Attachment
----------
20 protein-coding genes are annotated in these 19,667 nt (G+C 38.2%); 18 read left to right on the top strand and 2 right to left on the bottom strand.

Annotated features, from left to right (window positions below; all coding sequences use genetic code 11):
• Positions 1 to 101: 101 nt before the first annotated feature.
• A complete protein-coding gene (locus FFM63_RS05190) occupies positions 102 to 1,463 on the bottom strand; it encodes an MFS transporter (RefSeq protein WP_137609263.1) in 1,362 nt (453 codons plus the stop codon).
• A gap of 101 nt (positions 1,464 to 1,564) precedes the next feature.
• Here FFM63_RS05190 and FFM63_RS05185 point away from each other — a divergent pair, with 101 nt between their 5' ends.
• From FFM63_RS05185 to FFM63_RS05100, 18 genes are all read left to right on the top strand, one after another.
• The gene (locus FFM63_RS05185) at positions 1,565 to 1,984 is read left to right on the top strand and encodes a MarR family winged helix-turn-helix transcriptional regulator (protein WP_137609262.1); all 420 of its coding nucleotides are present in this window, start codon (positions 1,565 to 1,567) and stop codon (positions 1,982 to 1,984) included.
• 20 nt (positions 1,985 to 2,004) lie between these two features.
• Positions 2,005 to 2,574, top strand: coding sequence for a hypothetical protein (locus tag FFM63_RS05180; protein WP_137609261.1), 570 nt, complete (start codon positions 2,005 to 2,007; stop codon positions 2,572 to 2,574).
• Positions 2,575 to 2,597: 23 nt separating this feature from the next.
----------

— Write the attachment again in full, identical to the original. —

20 protein-coding genes are annotated in these 19,667 nt (G+C 38.2%); 18 read left to right on the top strand and 2 right to left on the bottom strand.

Annotated features, from left to right (window positions below; all coding sequences use genetic code 11):
• Positions 1 to 101: 101 nt before the first annotated feature.
• A complete protein-coding gene (locus FFM63_RS05190) occupies positions 102 to 1,463 on the bottom strand; it encodes an MFS transporter (RefSeq protein WP_137609263.1) in 1,362 nt (453 codons plus the stop codon).
• A gap of 101 nt (positions 1,464 to 1,564) precedes the next feature.
• Here FFM63_RS05190 and FFM63_RS05185 point away from each other — a divergent pair, with 101 nt between their 5' ends.
• From FFM63_RS05185 to FFM63_RS05100, 18 genes are all read left to right on the top strand, one after another.
• The gene (locus FFM63_RS05185) at positions 1,565 to 1,984 is read left to right on the top strand and encodes a MarR family winged helix-turn-helix transcriptional regulator (protein WP_137609262.1); all 420 of its coding nucleotides are present in this window, start codon (positions 1,565 to 1,567) and stop codon (positions 1,982 to 1,984) included.
• 20 nt (positions 1,985 to 2,004) lie between these two features.
• Positions 2,005 to 2,574, top strand: coding sequence for a hypothetical protein (locus tag FFM63_RS05180; protein WP_137609261.1), 570 nt, complete (start codon positions 2,005 to 2,007; stop codon positions 2,572 to 2,574).
• Positions 2,575 to 2,597: 23 nt separating this feature from the next.